CINCINNATI -- Reds left fielder Adam Duvall has been trying to find his way out of his season-long hitting woes, and knows that it hasn't been going well. Duvall didn't want to explain his process as he and hitting coach Don Long diagnose his swing, however."We're just working on it.
CINCINNATI -- Reds left fielder Adam Duvall has been trying to find his way out of his season-long hitting woes, and knows that it hasn't been going well. Duvall didn't want to explain his process as he and hitting coach Don Long diagnose his swing, however.
"We're just working on it. I'm not going to talk about mechanics and stuff," Duvall said on Sunday.
Duvall, who didn't start on Sunday vs. the Marlins in the Reds' 8-5 loss, came into the day batting .162/.242/.369 with five home runs and 16 RBIs. He pinch-hit in the sixth inning and was called out on strikes.
He was 1-for-15 on the homestand with the lone hit being a solo homer in Friday's 4-1 win over Miami. That was his first hit since also hitting a solo homer almost a week earlier -- on April 29, at Minnesota.
In his past two full seasons with Cincinnati, Duvall has come to be known for hot starts, and the one he had in 2016 carried him to the National League All-Star team. He hit a career-best 33 homers with 103 RBIs that season, followed by 31 homers and 99 RBIs last season. Both years featured second-half slumps.
Now, Duvall is going through a steep first-half funk.
"In Adam's case, I really think that they're really finishing off some two-strike pitches with him in his at-bats," Reds interim manager Jim Riggleman said. "They're not making a lot of mistakes. The balls you hit out of the ballpark, the big-time home run hitters, most of those pitches are going to be mistakes. He's hurt enough people in the last two years that I think there's a concentration level on the pitcher's part that 'I cannot hang this two-strike slider. This has got to be a chase pitch, not a two-strike ball in the zone.' He really hurt people with that the last couple of years."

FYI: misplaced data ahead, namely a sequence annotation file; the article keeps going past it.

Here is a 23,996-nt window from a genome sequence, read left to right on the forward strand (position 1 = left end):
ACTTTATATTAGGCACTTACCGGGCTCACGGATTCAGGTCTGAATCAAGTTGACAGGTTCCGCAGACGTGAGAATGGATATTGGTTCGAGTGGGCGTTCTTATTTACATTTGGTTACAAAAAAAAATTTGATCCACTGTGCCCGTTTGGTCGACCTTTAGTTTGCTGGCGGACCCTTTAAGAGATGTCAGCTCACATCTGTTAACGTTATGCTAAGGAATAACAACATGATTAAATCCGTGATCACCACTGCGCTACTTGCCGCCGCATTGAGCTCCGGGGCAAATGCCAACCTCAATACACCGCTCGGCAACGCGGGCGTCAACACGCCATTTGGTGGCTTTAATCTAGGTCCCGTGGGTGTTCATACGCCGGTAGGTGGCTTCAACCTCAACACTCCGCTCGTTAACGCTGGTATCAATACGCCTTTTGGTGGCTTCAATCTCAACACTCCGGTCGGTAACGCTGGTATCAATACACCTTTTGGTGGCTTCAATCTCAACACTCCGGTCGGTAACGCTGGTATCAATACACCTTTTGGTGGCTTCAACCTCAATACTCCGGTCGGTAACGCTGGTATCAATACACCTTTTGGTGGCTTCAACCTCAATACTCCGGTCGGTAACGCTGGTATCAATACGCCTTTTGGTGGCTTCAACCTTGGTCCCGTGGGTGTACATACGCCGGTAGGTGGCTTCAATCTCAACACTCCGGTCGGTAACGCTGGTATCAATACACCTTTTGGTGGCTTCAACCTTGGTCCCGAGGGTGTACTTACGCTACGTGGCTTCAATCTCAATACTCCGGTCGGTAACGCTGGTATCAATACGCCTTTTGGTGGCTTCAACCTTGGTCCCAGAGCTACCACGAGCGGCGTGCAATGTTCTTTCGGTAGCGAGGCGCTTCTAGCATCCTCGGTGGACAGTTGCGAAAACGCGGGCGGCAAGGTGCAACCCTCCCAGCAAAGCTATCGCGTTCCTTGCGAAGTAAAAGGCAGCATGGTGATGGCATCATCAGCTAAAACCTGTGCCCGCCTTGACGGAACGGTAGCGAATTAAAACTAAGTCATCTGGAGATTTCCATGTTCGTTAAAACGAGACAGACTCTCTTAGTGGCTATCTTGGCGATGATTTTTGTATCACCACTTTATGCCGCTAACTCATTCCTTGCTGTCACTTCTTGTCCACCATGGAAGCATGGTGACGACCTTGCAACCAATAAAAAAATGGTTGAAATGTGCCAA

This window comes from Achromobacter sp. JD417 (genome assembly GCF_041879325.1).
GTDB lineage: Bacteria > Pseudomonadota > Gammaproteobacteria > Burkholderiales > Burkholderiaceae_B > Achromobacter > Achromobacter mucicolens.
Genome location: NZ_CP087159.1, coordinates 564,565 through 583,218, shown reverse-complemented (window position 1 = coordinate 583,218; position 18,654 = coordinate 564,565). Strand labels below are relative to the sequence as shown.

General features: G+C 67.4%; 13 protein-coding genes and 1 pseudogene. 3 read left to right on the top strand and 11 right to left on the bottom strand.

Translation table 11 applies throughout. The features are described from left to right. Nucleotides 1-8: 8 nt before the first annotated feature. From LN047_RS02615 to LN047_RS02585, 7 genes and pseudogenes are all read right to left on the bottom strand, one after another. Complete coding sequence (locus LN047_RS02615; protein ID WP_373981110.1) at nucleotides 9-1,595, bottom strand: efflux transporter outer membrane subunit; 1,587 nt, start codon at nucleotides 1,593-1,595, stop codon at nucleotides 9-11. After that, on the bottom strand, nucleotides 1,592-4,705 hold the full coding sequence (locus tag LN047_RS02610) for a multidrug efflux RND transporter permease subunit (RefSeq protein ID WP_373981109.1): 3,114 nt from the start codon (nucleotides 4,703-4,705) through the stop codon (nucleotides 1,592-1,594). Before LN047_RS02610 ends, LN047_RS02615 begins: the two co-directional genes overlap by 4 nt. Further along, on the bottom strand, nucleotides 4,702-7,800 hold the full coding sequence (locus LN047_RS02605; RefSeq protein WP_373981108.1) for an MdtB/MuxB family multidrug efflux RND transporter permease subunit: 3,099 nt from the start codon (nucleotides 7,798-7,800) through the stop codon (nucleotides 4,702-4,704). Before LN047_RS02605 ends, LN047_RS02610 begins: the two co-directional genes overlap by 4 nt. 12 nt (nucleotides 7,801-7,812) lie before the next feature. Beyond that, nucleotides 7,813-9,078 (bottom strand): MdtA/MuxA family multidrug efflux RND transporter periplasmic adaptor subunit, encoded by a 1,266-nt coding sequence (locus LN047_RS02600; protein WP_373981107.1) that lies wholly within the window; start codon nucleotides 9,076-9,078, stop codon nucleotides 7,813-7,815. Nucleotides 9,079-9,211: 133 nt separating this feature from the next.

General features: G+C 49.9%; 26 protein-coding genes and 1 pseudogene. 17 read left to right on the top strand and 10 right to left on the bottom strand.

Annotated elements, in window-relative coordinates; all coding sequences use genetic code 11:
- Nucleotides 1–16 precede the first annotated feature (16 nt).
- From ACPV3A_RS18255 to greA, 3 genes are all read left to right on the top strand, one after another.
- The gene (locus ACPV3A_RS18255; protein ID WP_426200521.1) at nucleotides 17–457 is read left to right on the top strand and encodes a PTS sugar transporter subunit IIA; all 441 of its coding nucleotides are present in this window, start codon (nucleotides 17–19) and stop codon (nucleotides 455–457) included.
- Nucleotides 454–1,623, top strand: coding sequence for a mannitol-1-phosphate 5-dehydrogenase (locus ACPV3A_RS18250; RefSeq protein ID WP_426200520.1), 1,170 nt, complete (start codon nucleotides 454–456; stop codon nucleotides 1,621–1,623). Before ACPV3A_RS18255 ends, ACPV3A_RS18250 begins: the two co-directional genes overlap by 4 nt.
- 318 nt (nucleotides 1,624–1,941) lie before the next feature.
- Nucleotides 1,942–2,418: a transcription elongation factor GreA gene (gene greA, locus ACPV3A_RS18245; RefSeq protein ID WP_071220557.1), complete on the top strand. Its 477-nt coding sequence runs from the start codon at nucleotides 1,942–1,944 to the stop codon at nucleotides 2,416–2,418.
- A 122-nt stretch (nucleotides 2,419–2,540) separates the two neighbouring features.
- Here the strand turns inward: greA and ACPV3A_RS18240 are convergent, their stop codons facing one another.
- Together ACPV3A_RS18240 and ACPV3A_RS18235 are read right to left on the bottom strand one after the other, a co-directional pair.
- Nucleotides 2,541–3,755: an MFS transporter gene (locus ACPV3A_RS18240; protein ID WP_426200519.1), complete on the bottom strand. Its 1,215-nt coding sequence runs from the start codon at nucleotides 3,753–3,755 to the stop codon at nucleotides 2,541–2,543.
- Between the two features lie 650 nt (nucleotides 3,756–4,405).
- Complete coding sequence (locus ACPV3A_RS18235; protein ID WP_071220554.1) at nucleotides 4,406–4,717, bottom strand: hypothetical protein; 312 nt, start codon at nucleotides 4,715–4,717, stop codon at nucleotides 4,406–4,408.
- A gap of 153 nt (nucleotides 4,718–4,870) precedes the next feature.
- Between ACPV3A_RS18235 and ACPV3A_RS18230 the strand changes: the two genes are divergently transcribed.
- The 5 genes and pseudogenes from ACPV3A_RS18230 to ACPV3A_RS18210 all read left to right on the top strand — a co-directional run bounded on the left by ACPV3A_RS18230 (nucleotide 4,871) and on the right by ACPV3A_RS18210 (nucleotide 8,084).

Indeed, Duvall is hitting .097 (6-for-62) in two-strike situations, down from .156 last year. He entered Sunday 0-for-24 with two strikes against offspeed pitches, making him one of just three Major League players hitless with at least 20 such at-bats.
Statcast™ indicates Duvall is seeing more offspeed pitches when he has two strikes this season.
Besides slumping, Duvall has the added issue of also being unlucky. His expected batting average (.246 xBA) -- which is compiled based on rolling hit probabilities on balls with identical launch angles and exit velocities -- and actual batting average (.162) has an 84-point gap that was the third-highest on the negative or unlucky side in the Majors.
"You play this game. You want to do well and win. I feel like I haven't helped my team in a way that I know that I can. This is frustrating in itself," Duvall said. "It's not from a lack of work, that's for sure. I enjoy working. That's not the issue. It's one of those things, it's going to click and we'll start playing the way I can."
Garrett back with club
The Reds activated left-handed pitcher Amir Garrett from the bereavement list before Sunday's game. Garrett left the team during Thursday's off-day and missed the minimum three days which are required with placement on the list.
To make room for Garrett on the active roster, reliever Tanner Rainey was optioned to Triple-A Louisville. In his second big league stint, Rainey did not get into a game.
The swelling in Reds pitcher Sal Romano's right hand had subsided even more by Sunday, two days after a hard comebacker from Wei-Yin Chen had him fielding the ball with his bare hand on Friday vs. the Marlins. On Saturday, Romano experienced swelling and soreness below his ring finger.
Everything felt normal again on Sunday.
"It's all good," Romano said. "Perfect. I'm good to go."
Mark Sheldon has covered the Reds for MLB.com since 2006, and previously covered the Twins from 2001-05. Follow him on Twitter @m_sheldon and Facebook and listen to his podcast.